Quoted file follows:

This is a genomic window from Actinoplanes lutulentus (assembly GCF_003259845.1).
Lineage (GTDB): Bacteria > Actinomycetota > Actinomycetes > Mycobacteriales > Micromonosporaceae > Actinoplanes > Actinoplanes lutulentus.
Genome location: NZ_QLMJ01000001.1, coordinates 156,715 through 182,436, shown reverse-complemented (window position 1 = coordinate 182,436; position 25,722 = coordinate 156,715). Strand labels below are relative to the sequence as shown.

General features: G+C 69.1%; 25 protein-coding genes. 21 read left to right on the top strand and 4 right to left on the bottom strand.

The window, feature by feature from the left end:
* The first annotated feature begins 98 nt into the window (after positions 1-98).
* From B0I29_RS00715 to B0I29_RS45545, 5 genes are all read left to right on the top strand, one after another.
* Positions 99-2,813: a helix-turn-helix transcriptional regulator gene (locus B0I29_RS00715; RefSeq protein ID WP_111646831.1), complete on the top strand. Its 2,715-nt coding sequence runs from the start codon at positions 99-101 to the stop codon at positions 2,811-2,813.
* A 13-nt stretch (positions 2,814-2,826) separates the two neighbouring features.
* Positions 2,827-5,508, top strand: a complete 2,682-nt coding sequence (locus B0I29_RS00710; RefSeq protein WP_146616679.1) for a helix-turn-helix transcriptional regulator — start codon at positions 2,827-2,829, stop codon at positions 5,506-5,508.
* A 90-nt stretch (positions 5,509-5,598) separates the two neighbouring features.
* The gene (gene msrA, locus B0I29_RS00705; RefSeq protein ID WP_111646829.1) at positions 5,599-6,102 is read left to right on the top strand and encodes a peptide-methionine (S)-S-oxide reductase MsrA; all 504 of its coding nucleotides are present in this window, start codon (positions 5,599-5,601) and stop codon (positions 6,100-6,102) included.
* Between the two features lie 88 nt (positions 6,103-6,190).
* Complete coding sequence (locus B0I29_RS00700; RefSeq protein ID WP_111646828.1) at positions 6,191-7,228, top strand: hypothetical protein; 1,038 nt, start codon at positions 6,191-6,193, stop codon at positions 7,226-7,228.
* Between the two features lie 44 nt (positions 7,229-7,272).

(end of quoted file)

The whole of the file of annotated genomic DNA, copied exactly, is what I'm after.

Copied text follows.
This is a genomic window from Actinoplanes lutulentus (assembly GCF_003259845.1).
Lineage (GTDB): Bacteria > Actinomycetota > Actinomycetes > Mycobacteriales > Micromonosporaceae > Actinoplanes > Actinoplanes lutulentus.
Genome location: NZ_QLMJ01000001.1, coordinates 156,715 through 182,436, shown reverse-complemented (window position 1 = coordinate 182,436; position 25,722 = coordinate 156,715). Strand labels below are relative to the sequence as shown.

General features: G+C 69.1%; 25 protein-coding genes. 21 read left to right on the top strand and 4 right to left on the bottom strand.

The window, feature by feature from the left end:
* The first annotated feature begins 98 nt into the window (after positions 1-98).
* From B0I29_RS00715 to B0I29_RS45545, 5 genes are all read left to right on the top strand, one after another.
* Positions 99-2,813: a helix-turn-helix transcriptional regulator gene (locus B0I29_RS00715; RefSeq protein ID WP_111646831.1), complete on the top strand. Its 2,715-nt coding sequence runs from the start codon at positions 99-101 to the stop codon at positions 2,811-2,813.
* A 13-nt stretch (positions 2,814-2,826) separates the two neighbouring features.
* Positions 2,827-5,508, top strand: a complete 2,682-nt coding sequence (locus B0I29_RS00710; RefSeq protein WP_146616679.1) for a helix-turn-helix transcriptional regulator — start codon at positions 2,827-2,829, stop codon at positions 5,506-5,508.
* A 90-nt stretch (positions 5,509-5,598) separates the two neighbouring features.
* The gene (gene msrA, locus B0I29_RS00705; RefSeq protein ID WP_111646829.1) at positions 5,599-6,102 is read left to right on the top strand and encodes a peptide-methionine (S)-S-oxide reductase MsrA; all 504 of its coding nucleotides are present in this window, start codon (positions 5,599-5,601) and stop codon (positions 6,100-6,102) included.
* Between the two features lie 88 nt (positions 6,103-6,190).
* Complete coding sequence (locus B0I29_RS00700; RefSeq protein ID WP_111646828.1) at positions 6,191-7,228, top strand: hypothetical protein; 1,038 nt, start codon at positions 6,191-6,193, stop codon at positions 7,226-7,228.
* Between the two features lie 44 nt (positions 7,229-7,272).